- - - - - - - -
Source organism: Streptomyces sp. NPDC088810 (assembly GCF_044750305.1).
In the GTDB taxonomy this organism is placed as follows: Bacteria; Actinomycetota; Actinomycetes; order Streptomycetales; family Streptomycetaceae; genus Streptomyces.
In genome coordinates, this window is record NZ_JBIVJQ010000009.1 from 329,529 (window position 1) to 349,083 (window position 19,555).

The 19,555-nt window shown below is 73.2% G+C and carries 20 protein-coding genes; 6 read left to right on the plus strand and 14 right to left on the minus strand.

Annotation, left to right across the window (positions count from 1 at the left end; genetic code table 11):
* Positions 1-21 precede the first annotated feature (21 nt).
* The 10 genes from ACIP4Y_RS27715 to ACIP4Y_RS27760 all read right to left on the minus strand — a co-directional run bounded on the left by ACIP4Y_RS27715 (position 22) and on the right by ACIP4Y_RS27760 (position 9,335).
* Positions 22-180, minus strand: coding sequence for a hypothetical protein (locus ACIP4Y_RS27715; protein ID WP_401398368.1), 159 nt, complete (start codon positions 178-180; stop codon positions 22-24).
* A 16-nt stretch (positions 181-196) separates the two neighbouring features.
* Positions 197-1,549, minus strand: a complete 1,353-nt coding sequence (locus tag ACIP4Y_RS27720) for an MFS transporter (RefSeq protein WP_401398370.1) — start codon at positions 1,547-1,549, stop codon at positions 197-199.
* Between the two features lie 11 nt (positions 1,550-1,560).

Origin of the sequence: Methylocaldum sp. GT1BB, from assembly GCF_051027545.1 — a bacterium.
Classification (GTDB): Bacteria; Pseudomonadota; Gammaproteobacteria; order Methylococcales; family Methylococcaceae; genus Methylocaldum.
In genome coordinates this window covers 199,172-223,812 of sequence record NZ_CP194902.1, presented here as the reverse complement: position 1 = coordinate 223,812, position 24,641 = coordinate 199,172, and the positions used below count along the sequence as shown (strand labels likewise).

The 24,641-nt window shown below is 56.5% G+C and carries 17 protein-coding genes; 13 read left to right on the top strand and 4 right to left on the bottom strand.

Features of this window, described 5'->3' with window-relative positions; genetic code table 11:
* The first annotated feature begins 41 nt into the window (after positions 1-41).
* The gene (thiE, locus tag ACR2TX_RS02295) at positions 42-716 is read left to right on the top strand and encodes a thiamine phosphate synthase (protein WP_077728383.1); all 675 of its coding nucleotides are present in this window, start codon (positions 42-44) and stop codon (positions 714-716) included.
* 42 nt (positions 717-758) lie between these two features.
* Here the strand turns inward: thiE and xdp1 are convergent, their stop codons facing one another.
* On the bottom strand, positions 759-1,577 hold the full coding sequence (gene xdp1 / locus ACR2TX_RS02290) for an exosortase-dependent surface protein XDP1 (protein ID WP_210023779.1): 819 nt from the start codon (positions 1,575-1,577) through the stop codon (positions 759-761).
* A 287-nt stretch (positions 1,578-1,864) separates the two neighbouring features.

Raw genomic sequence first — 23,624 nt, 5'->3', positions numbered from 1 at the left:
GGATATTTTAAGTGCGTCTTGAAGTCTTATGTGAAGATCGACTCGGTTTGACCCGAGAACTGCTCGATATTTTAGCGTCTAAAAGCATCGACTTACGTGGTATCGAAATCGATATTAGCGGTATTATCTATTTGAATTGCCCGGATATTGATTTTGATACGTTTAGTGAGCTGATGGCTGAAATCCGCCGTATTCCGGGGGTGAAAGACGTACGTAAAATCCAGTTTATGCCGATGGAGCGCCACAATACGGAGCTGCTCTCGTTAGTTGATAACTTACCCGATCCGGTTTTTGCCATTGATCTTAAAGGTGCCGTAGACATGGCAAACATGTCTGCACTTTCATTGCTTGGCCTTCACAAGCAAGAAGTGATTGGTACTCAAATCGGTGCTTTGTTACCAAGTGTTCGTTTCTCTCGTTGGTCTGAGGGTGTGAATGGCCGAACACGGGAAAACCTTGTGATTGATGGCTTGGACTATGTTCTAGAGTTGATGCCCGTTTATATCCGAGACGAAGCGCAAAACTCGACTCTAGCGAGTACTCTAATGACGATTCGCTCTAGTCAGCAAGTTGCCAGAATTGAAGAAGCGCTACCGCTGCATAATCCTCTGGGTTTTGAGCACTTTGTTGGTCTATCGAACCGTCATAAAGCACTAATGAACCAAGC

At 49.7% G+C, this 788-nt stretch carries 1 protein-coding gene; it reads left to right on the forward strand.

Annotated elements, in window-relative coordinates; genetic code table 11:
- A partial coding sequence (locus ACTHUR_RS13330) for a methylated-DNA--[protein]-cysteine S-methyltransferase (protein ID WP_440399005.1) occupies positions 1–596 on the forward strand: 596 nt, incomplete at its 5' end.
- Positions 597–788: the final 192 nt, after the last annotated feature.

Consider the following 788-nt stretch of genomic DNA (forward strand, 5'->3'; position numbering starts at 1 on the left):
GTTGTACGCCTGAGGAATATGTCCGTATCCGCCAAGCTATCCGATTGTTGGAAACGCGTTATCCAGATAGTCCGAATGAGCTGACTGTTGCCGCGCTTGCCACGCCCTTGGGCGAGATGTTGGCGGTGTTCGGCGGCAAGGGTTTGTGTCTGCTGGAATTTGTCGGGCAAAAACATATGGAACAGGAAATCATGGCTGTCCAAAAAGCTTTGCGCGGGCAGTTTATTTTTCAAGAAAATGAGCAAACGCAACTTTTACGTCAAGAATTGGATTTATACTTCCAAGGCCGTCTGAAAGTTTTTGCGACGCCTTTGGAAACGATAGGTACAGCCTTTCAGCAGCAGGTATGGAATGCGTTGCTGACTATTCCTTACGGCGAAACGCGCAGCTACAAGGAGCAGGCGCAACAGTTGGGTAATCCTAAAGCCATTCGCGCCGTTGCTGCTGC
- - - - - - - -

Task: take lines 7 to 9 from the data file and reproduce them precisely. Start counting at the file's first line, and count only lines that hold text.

* The 10 genes from ACIP4Y_RS27715 to ACIP4Y_RS27760 all read right to left on the minus strand — a co-directional run bounded on the left by ACIP4Y_RS27715 (position 22) and on the right by ACIP4Y_RS27760 (position 9,335).
* Positions 22-180, minus strand: coding sequence for a hypothetical protein (locus ACIP4Y_RS27715; protein ID WP_401398368.1), 159 nt, complete (start codon positions 178-180; stop codon positions 22-24).
* A 16-nt stretch (positions 181-196) separates the two neighbouring features.